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Post-Retirement IT Job Advice? (BEWARE: Crazy Question)
#1
While I'm eligible to retire, and I gotten my BSBA - Gen. Mgmt, I'm thinking about another degree, certificate, job experience, etc. in the IT field. First, let me be perfectly clear. What I know about things computer could be engraved on the head of a needle. I use Microsoft Office Suite (Outlook, Word, and Excel, primarily), and do data entry in a system that uses Access. That's my computer experience. In my small office, I'd say I'm a bit better than average making the computer straighten up when it's acting up, but that's because I'm in a small office. Why, you ask, do I think I want to get into the IT field? Well, some folks here talk about moving from IT job to IT job. It seems like my kind of post-retirement life. I'd work, leave, vacation, and then get another job.

Is this a ridiculous understanding of any area of IT? If it isn't, what do I need to learn, and how can I learn it? Oh, and I don't think I want to program. Not that I'm entirely sure what programming is, other than the MOST general sense, but I don't think I'd like to do it.
TESU BSBA - GM, September 2015

"Never give up on a dream just because of the time it will take to accomplish it. The time will pass anyway." -- Earl Nightingale, radio personality and motivational speaker
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#2
My dad works for AT&T in the IT part of the company (they mostly do big data analysis). He doesn't even have a degree in IT. He has a BS in Electrical Engineering and an MBA from City U. From what he tells me (and how well I think grasp what he's saying ConfusedmilelolSmile, getting jobs in that field is extremely easy with either the right degree(s) or prior experience in the field, because there is a high demand for those people.

I just asked him what degree he would recommend for someone he was looking to hire for his group. He said, "Generally, my team needs people who know computer science, statistics, network technology and/or computer information systems." Based off that information I would say that degrees in computer related fields, especially involving large scale information use/protection (cyber security) would be fine choices. He did say they look favorably on people who have programming "know how" and more importantly, experience.

Based on that information and wanting to self study for my own degree, I chose to do the BSBA in CIS at TESU. He said it was a fine choice and upon finishing he had no doubt I'd be able to find work in a large company IT department (currently planning to go Army though). His only tips were whatever the degree is, make sure you have classes on your transcript associated with programming languages, network technology/cloud computing, and possibly cyber security if the end goal is to go into IT.


Best of luck to you!
-zach
TESU March 2020 Graduation
--ASNSM Mathematics
--BSBA Accounting 
--BA Computer Science

University of Alaska Fairbanks (December 2021 Graduation Goal)
--MBA (2/10 : 4.0)


I started this journey in the summer of 2016.  I hoped to be done sooner, but I am still proud of the rate at which I have gotten my schooling done with respect to the many months of military training and deployments I have undergone.  


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#3
waste of time I think

the problem is ageism -- which happens in IT quite often

the people doing the hiring just assume older people don't understand the latest technology or needs of the users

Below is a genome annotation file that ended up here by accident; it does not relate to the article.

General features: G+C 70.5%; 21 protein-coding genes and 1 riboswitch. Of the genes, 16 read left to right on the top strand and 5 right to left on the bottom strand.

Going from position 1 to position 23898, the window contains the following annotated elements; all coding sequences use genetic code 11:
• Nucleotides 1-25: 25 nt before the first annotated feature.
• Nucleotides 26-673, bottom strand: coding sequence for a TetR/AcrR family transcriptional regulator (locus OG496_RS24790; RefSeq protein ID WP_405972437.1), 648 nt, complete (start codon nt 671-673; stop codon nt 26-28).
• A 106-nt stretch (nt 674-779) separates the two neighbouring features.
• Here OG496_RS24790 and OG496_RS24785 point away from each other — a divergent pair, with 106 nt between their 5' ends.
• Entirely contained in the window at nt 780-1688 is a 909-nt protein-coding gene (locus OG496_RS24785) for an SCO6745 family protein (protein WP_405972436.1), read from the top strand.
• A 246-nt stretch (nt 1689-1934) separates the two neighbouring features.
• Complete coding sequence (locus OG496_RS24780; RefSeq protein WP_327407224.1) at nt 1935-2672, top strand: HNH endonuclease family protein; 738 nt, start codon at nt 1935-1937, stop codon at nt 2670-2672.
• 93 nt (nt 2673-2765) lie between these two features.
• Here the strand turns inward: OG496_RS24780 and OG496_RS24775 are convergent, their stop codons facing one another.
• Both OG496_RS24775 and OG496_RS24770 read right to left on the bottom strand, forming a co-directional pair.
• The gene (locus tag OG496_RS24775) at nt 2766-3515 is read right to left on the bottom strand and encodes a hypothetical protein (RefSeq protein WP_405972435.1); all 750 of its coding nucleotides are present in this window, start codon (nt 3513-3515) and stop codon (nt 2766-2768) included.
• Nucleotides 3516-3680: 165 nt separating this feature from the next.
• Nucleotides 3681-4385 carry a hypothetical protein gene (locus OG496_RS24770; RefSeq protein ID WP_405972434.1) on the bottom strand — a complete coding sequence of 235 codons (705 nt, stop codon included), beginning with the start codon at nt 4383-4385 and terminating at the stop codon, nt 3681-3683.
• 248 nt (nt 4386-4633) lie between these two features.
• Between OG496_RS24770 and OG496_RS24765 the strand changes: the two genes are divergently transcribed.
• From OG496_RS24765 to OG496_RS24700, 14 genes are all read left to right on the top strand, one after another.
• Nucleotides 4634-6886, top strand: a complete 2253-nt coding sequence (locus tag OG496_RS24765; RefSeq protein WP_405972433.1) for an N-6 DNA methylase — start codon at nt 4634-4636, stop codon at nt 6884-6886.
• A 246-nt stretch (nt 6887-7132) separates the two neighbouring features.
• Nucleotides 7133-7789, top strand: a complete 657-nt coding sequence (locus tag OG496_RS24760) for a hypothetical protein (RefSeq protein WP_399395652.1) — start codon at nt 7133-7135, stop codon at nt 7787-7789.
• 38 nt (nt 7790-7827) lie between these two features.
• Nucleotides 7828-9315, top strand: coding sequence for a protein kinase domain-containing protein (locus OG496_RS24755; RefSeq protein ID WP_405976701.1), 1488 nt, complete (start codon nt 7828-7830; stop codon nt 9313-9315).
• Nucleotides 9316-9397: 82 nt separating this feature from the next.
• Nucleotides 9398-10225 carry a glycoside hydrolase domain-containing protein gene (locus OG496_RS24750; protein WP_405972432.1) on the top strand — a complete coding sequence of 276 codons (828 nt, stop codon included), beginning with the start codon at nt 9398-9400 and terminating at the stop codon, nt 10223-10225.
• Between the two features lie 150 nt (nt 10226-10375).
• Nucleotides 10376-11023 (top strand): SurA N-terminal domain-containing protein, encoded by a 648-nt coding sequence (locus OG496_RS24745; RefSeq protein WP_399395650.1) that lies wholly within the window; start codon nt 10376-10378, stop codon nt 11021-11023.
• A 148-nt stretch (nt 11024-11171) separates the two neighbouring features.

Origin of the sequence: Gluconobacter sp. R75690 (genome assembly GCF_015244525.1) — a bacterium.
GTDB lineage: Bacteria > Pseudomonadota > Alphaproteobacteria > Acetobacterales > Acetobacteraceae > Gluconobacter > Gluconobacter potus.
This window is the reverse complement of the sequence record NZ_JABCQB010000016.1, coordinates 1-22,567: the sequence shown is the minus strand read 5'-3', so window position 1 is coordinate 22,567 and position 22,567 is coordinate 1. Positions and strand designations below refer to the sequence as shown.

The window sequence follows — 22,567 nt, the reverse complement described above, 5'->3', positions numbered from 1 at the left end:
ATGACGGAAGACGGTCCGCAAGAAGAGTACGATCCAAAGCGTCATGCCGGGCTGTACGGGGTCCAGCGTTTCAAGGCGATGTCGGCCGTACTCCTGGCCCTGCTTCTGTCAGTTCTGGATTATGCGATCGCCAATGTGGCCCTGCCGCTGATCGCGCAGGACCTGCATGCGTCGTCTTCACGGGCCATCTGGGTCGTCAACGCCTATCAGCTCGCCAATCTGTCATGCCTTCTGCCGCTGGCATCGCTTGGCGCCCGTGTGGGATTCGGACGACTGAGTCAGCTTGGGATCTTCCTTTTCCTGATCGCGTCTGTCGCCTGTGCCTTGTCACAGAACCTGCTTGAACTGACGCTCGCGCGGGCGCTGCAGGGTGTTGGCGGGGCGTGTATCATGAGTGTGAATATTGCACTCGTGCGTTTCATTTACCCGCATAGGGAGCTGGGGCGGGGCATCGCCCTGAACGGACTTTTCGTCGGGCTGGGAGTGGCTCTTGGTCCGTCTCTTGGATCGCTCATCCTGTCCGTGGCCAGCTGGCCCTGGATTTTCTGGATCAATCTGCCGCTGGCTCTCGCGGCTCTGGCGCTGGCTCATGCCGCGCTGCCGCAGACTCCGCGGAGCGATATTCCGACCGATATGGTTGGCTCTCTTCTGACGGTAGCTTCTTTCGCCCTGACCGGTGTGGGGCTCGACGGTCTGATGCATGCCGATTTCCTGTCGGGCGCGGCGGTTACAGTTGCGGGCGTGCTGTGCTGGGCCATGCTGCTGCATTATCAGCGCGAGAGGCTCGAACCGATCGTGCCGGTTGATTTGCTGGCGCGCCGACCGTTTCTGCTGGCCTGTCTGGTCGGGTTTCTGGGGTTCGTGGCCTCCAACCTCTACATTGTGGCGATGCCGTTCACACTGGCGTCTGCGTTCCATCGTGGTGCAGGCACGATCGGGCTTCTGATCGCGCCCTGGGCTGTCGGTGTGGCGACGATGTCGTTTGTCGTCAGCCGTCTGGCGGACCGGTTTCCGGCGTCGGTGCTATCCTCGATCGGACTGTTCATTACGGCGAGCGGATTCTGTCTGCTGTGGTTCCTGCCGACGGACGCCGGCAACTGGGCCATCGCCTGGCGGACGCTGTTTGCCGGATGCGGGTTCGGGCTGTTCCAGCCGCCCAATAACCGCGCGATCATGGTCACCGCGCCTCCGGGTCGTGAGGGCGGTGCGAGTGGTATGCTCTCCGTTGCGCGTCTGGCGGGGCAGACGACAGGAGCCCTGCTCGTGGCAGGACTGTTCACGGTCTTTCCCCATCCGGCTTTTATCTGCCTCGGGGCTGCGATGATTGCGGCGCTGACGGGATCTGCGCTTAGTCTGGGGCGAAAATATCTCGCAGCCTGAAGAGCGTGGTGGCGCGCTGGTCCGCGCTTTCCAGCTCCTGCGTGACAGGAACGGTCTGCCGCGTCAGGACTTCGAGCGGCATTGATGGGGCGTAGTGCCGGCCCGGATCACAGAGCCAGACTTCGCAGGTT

ask yourself these questions
do you have a twitter account ?
do you skype ?
do have have a smart phone ? how old is it ? do you know how to install apps ?
do you know what Pokemon Go is ?
how about Dropbox ?
do you know what "torrent" means ?
have you ever uses Amazon Fire TV Stick
what's Instagram ?


I've been doing programming for over 10 years and I'm out of touch with most of that stuff

if you're over 50 people will just assume you're out of touch -- in my case they'd be right

being over 50 with no experience would make it extremely difficult to get an IT job
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#4
I hate to admit it but I agree about ageism. That is part of the reason I have not really done much with my degree. I was fine with going into teaching but the only real teaching job I applied for picked a younger person, she did have more math and less science but they wanted the math because of testing.

When I moved up here to NY I decided starting over for alternate certification was not worth the time and money.

I have 35+ years experience in a bio/chem laboratory so I decided to try going back into that, I had a great phone interview and was excited about the in person one, I just felt a bad vibe and noticed everyone was young like 45 was old there. I don't put all of my experience on a resume so they had no idea how old I really was. I was 59 then but most people tell me I look at least 5 years younger than I am. I got just a form letter type email telling me they went with someone else. After that there were several jobs that opened at the lab and I applied for many, I never got any kind of reply. My feeling is they put some kind of mark on my file that said too old.

So I go down to SC in the winter and substitute teach there, when I am in the mood, they are desperate for subs and they take you whenever you are willing. I could work every day down there but I pick when I want to and which classes and/or teachers I like to work for.

I don't really work much and now I qualify for SS so I don't feel as much of a need to make more money.

So I would say think long and hard before you jump into going for IT, ageism is a large factor there plus once you decide to retire you might find you are enjoying life too much to need to work or do more schoolwork,

Maybe you could just try a straighterline class or the DSST computer exam, make sure you are really into this line of study.

My advice would still be sit back relax and enjoy retirement I read travel, watch TV, travel, make jewelry, travel, scrapbook, travel.... you get the idea.
Linda

Start by doing what is necessary: then do the possible; and suddenly you are doing the impossible  St Francis of Assisi

Now a retired substitute Teacher in NY, & SC

AA Liberal Studies TESC '08